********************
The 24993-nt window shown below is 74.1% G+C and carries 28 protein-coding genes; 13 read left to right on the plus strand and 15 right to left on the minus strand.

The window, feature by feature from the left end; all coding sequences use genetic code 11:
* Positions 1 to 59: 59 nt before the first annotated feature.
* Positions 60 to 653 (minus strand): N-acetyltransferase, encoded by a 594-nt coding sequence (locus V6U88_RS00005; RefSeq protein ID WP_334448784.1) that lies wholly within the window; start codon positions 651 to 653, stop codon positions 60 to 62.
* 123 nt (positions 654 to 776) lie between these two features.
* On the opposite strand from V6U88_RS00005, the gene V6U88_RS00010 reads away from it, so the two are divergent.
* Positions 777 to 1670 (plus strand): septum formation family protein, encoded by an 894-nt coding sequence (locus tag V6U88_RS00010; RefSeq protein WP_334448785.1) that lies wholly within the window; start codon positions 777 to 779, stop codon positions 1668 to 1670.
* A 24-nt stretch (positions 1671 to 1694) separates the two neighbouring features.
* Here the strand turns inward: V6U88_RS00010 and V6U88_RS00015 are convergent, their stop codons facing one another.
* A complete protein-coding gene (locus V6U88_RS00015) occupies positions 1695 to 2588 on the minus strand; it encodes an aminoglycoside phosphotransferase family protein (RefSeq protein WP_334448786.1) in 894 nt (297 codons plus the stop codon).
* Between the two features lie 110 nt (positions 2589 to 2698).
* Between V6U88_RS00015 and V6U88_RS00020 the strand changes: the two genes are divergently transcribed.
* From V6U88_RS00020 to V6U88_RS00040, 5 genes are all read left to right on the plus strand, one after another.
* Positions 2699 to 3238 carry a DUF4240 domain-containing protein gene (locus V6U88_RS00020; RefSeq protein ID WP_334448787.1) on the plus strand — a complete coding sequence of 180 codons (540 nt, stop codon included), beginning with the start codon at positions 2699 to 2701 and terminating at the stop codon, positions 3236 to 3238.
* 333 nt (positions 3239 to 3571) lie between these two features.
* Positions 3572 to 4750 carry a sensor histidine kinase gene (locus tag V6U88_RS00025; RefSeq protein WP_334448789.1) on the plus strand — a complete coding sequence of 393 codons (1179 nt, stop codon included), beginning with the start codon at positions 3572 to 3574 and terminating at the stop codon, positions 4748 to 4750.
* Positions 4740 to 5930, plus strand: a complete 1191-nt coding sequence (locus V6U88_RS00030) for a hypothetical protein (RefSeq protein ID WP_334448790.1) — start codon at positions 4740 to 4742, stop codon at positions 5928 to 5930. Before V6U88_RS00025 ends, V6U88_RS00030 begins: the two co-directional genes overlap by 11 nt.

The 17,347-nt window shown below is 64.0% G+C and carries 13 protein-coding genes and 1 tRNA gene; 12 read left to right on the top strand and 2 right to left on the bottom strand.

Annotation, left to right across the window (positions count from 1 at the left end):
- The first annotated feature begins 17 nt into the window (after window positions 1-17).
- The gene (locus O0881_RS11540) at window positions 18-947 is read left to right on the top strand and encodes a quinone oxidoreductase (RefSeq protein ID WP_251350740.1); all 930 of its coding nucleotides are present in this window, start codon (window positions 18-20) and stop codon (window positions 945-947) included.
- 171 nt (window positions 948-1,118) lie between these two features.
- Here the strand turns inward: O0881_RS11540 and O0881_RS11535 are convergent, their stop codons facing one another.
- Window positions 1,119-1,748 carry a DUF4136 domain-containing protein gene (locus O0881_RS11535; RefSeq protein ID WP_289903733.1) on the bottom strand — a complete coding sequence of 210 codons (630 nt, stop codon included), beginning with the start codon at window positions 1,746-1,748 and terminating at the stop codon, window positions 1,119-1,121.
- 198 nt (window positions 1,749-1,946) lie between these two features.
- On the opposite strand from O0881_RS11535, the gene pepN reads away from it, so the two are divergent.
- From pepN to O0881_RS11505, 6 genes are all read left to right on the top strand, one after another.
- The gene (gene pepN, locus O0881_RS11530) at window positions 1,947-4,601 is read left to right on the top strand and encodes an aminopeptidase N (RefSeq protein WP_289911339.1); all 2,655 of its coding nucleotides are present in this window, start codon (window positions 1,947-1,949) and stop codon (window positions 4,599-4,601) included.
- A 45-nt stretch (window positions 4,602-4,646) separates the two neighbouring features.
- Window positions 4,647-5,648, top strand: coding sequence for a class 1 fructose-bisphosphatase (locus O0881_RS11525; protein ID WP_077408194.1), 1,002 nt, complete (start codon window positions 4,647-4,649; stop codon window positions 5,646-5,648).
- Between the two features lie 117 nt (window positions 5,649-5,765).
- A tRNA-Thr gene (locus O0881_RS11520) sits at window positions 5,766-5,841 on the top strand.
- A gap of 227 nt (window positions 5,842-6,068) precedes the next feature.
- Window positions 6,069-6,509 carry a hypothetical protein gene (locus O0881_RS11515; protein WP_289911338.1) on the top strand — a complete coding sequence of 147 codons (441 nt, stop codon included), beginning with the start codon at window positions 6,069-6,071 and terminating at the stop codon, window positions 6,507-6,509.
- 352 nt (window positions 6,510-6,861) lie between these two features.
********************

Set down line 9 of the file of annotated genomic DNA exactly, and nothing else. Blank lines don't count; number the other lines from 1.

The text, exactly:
* Here the strand turns inward: V6U88_RS00010 and V6U88_RS00015 are convergent, their stop codons facing one another.